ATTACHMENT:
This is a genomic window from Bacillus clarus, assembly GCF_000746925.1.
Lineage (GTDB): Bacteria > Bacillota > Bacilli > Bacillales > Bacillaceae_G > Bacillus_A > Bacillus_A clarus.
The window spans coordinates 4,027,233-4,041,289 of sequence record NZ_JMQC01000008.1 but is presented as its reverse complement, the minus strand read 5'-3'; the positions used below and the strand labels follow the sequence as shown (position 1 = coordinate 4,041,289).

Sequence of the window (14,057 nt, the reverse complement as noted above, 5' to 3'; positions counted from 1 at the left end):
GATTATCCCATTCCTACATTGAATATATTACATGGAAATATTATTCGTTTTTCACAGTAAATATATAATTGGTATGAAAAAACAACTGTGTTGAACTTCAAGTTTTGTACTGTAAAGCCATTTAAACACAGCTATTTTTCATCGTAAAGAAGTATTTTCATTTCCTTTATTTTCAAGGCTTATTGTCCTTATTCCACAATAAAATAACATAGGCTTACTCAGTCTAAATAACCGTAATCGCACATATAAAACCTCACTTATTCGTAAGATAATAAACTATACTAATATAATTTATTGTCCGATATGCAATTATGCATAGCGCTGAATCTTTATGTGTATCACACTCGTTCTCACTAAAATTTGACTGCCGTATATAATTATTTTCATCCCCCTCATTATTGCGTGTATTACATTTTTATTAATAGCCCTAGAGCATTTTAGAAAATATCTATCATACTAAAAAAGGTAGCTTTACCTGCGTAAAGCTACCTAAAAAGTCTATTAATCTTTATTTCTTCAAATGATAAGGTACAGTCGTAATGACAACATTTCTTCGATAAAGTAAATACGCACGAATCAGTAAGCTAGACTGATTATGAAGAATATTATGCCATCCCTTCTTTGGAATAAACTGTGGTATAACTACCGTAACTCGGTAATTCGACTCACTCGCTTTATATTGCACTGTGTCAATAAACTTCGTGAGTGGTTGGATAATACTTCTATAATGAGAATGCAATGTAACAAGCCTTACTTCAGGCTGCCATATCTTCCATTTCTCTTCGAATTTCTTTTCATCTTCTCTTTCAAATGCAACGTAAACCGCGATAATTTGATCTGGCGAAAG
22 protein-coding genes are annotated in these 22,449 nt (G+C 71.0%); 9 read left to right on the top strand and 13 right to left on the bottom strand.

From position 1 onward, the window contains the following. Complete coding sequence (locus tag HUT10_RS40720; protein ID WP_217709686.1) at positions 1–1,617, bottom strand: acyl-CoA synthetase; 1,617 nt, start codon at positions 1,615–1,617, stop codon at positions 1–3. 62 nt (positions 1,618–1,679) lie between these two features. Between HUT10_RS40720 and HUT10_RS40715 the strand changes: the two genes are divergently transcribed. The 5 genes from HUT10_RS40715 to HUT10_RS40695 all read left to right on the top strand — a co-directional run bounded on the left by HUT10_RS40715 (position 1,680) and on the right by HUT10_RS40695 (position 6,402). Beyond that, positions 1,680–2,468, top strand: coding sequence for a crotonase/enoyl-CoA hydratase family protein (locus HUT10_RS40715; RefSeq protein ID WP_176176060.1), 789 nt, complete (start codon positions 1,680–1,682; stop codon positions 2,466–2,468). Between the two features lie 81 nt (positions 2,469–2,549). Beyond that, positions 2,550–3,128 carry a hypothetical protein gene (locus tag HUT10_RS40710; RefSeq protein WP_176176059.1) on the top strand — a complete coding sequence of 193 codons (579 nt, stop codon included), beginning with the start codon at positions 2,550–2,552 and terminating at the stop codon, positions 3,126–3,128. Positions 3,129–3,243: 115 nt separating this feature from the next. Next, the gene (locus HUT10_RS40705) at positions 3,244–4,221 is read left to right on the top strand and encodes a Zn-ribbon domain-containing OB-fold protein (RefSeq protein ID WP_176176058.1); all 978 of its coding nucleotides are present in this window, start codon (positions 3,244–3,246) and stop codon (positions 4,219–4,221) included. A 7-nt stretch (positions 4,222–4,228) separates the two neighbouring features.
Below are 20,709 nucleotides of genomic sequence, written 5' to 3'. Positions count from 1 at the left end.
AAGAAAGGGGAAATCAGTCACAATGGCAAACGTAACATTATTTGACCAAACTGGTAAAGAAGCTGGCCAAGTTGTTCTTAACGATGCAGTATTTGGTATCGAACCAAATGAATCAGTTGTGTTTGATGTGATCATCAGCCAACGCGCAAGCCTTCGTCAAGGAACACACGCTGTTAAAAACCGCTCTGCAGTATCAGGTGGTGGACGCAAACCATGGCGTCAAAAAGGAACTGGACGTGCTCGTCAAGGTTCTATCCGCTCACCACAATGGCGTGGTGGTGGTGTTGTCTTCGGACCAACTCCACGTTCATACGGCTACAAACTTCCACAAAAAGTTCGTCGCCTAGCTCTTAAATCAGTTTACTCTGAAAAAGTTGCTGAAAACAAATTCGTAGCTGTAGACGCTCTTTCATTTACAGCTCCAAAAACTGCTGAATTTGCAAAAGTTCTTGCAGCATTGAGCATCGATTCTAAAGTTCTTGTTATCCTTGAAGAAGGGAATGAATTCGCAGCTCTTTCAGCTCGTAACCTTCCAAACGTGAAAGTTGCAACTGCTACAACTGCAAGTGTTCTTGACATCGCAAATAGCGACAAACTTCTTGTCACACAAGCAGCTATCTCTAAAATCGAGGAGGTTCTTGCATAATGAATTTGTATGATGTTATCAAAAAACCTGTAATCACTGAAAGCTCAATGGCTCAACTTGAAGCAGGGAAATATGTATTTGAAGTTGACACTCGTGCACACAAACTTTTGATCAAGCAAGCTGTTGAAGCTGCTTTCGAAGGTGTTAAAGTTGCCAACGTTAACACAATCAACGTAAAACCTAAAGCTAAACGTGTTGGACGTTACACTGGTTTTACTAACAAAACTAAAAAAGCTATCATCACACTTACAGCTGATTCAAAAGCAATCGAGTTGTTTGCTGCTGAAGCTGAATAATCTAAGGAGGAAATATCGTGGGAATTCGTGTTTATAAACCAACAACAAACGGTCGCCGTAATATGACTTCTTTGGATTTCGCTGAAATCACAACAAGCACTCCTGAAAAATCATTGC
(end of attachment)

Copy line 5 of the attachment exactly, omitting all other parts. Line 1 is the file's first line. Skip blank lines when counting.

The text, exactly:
GATTATCCCATTCCTACATTGAATATATTACATGGAAATATTATTCGTTTTTCACAGTAAATATATAATTGGTATGAAAAAACAACTGTGTTGAACTTCAAGTTTTGTACTGTAAAGCCATTTAAACACAGCTATTTTTCATCGTAAAGAAGTATTTTCATTTCCTTTATTTTCAAGGCTTATTGTCCTTATTCCACAATAAAATAACATAGGCTTACTCAGTCTAAATAACCGTAATCGCACATATAAAACCTCACTTATTCGTAAGATAATAAACTATACTAATATAATTTATTGTCCGATATGCAATTATGCATAGCGCTGAATCTTTATGTGTATCACACTCGTTCTCACTAAAATTTGACTGCCGTATATAATTATTTTCATCCCCCTCATTATTGCGTGTATTACATTTTTATTAATAGCCCTAGAGCATTTTAGAAAATATCTATCATACTAAAAAAGGTAGCTTTACCTGCGTAAAGCTACCTAAAAAGTCTATTAATCTTTATTTCTTCAAATGATAAGGTACAGTCGTAATGACAACATTTCTTCGATAAAGTAAATACGCACGAATCAGTAAGCTAGACTGATTATGAAGAATATTATGCCATCCCTTCTTTGGAATAAACTGTGGTATAACTACCGTAACTCGGTAATTCGACTCACTCGCTTTATATTGCACTGTGTCAATAAACTTCGTGAGTGGTTGGATAATACTTCTATAATGAGAATGCAATGTAACAAGCCTTACTTCAGGCTGCCATATCTTCCATTTCTCTTCGAATTTCTTTTCATCTTCTCTTTCAAATGCAACGTAAACCGCGATAATTTGATCTGGCGAAAG